Friday, October 8, 2010

30 Years of Incognito in TRANSLANTIC R.P.M.

I had to look twice to make sure my eyes weren't deceiving me. The new album cover indicated that Incognito's Bluey Maunick had called upon his friends to celebrate 30 years of making musical magic--among them, two vocal stylists that never fail to give me goosebumps: Chaka Khan and Mario Biondi.

Chaka Khan, of course, is a legend in the jazz and R&B scene; listening to her crazy pipes soar and plummet is a treat like no other. Mario Biondi, on the other hand, caught my attention via a video that recently went viral; in it he joined a cappella group Neri Per Caso to reinterpret WHAT A FOOL BELIEVES with his signature tone--rich, deeply dark, and moist. The thought of these artists lending their voices to the latest project of my favorite acid jazz band was just too much to handle.

TRANSATLANTIC R.P.M.'s opening track does not disappoint. Here Chaka Khan and Mario Biondi reboot the Boz Scaggs classic LOWDOWN (people of my generation, rejoice!) with a healthy serving of soulful funk. Other tracks are equally delightful: 1975, a tribute to the hit makers of that era; THE SONG, a catchy mid-tempo tune co-written by Chaka Khan; YOUR SUN MY SKY with Maysa Leak's indelible vocals; and LET'S FALL IN LOVE AGAIN featuring dance and R&B performer John Christian Urich.

Of course, the also album highlights the talents of mainstays Tony Momrelle and Joy Rose. And as an added treat, the final of 16 tracks has Bluey himself taking on the lead vocals in a curious 5/4 melody titled TELL ME WHAT TO DO.

With the wealth of talent participating in TRANSATLANTIC R.P.M., the album is indeed a celebration worthy of Incognito's 30 years in the industry. And while I wish there were more dance tracks in the project and stronger, more memorable melodies overall, any Incognito fan cannot be without this album. Listen to LOWDOWN here, and know why:

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Monday, March 1, 2010

Yellowjackets Keep Manila Warm

Members of the Yellowjackets turned quizzically to each other during their gig at the Westin Philippine Plaza last February 28 when the sound of explosions began escalating by the second. Almost in unison, people in the audience cried, "firecrackers," which apparently were being released to mark some celebration in Manila Bay.

Saxman Bob Mintzer, busy fidgeting with his music cables, sighed in relief as he and the rest of the quartet continued to fill the Sunset Pavilion with the musical buzz that only the world-renowned Yellowjackets can create.

While these photos can never duplicate the rush of listening to the jazz quartet live for the first time, they nonetheless try to capture the kaleidoscopic moods of the band members and their music.

Bob Mintzer on saxophone, Russel Ferrante on keyboards, Jimmy Haslip on bass, and back with group after years, William Kennedy on drums. Together, the Yellowjackets warmed up the crowd with their own brand of musical fireworks.








Friday, January 22, 2010

The Brand New Heavies conquer not Manila

In 1997, high school chums George and Erwin went rummaging through CDs with me in a quaint NYC shop when George had an a-ha moment and snatched what he thought was the perfect find: SHELTER, the then latest album of acid jazz band The Brand New Heavies (BNH). Shamefully, I had not been acquainted with their work. But because he knew I had adored Incognito, George made a beeline to the cash register and convinced me to pull out my wallet.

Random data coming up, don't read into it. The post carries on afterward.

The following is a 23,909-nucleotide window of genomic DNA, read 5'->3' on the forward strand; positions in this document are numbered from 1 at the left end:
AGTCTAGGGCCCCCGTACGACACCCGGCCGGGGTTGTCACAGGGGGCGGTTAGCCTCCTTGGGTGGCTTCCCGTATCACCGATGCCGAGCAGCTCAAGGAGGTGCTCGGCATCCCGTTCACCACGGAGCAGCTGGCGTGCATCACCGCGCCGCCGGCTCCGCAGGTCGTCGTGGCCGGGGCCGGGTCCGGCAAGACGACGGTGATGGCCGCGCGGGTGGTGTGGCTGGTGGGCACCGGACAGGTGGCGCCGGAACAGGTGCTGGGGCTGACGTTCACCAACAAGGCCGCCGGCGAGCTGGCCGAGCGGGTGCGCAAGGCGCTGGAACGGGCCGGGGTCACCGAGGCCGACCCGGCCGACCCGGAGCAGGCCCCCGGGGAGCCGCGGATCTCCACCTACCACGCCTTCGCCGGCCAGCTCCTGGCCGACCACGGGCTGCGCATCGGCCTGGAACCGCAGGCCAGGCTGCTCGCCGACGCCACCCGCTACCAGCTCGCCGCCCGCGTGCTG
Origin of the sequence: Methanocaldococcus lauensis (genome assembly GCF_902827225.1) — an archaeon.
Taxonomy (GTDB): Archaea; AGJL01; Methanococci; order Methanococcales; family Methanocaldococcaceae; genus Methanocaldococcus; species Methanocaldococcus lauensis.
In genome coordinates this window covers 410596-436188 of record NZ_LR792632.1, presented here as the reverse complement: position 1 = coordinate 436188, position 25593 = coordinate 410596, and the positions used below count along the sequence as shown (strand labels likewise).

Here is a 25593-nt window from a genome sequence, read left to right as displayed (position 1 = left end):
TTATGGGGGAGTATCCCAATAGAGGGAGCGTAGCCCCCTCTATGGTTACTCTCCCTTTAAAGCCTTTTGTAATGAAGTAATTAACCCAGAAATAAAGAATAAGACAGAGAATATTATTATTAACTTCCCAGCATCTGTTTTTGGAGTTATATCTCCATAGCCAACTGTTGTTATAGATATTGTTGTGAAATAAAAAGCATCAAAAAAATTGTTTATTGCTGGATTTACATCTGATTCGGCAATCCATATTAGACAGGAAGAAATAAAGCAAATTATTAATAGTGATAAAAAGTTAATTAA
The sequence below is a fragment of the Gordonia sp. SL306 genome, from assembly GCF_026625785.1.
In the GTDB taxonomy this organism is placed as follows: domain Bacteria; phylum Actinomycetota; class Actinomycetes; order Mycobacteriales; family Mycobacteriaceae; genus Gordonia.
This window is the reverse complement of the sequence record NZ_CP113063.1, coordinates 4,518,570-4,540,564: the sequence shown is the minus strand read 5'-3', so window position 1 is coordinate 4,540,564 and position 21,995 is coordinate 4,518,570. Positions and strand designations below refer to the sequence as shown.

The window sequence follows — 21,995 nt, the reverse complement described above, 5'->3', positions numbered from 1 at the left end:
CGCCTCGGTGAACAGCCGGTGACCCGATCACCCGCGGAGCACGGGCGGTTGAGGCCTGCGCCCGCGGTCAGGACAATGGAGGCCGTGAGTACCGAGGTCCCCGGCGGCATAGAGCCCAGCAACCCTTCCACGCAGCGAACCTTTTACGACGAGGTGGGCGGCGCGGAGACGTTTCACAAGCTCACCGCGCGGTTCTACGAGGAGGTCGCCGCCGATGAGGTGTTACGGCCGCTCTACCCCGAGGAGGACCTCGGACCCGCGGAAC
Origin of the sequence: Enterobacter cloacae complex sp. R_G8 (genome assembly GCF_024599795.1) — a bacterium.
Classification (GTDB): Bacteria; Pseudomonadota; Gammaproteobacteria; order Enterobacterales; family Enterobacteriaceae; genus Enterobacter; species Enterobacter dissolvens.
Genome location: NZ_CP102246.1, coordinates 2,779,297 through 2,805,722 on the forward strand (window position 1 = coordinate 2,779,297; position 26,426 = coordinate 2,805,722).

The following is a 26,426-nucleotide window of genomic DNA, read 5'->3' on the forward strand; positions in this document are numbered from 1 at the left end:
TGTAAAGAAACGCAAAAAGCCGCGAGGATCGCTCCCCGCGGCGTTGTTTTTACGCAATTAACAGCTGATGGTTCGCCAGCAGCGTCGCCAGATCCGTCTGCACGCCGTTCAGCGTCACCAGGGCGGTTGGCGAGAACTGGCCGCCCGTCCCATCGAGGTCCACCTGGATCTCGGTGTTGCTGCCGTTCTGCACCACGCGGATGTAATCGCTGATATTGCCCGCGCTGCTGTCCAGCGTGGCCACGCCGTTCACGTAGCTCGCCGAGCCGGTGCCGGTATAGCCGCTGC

I have not regretted purchasing the CD, and have in fact collected all the BNH albums before and after SHELTER. So you can imagine my elation when I heard that the group was Manila-bound last February. I was naturally among the first to get tickets to their show at the Westin Philippine Plaza.

My anticipation was high. After all, I had caught the Incognito show at the same venue two years ago, and had remained ecstatic months later. And with N'dea Davenport on lead vocals (others have taken on the role, with less success) for the concert, I was certainly pumped. But strangely, after the hour-and-a-half performance, I somehow felt let down.

Don't get me wrong. BNH delivered the kind of retro funk that was expected of them. The energy was high, and we were all on our feet. They performed all their classic and current hits with much bravado. All in all, theirs was a class act--but an act nonetheless.

Most of those who had been to the Incognito concert felt it too. There was a sincerity that was absent in BNH's performance--a missing willingness to connect. And while the songs were note-perfect, they execution seemed uninspired. In contrast, Incognito demonstrated a soulfulness that was not only felt in their complex strains and rhythms, but more so in the animated stories they shared behind each song, their electricity on stage, and their deep appreciation for the audience that stood mesmerized by their sound. All were borne out of a spiritual connection they acknowledged--one that they nurture amongst each other, with the music they play, and with the great Source of their talent.

So will I continue to add to my collection of BNH CDs? Why of course. My own work has been influenced by theirs, and that's not going to stop. But I suppose the show was a reminder of what music could be minus purpose.

Below, some of my photos from the show and two of my favorite BNH tracks, one classic, one current.

The incomparable N'dea Davenport steals the show with her delicious vocals.


Jan Kincaid manages to sneak in some lead vocals while pounding on the drums.


Andrew Levy brings on the funk with some signature slaps.


Ever the showman, Simon Bartholomew wows the crowd with fancy riffs and a flashy costume to boot.


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Monday, January 11, 2010

Are we ready for season 9?

Ready or not, American Idol season 9 hits Philippine TV on Wednesday, January 13, and once again audiences will be treated to a mash-up of talent and non-talent vying for a spot in today's global music scene if not a shot at penetrating pop culture.

All right, so the show has been a personal guilty pleasure for years. There is, after all, something wickedly delightful about feasting on tone deafs who sincerely think they can make it big in the business. But then again, there is also exhilaration in the discovery of young, unassuming talent. I am counting on this season to provide a healthy dose of both, even without past Idol judge Paula Abdul and her insanely entertaining commentaries.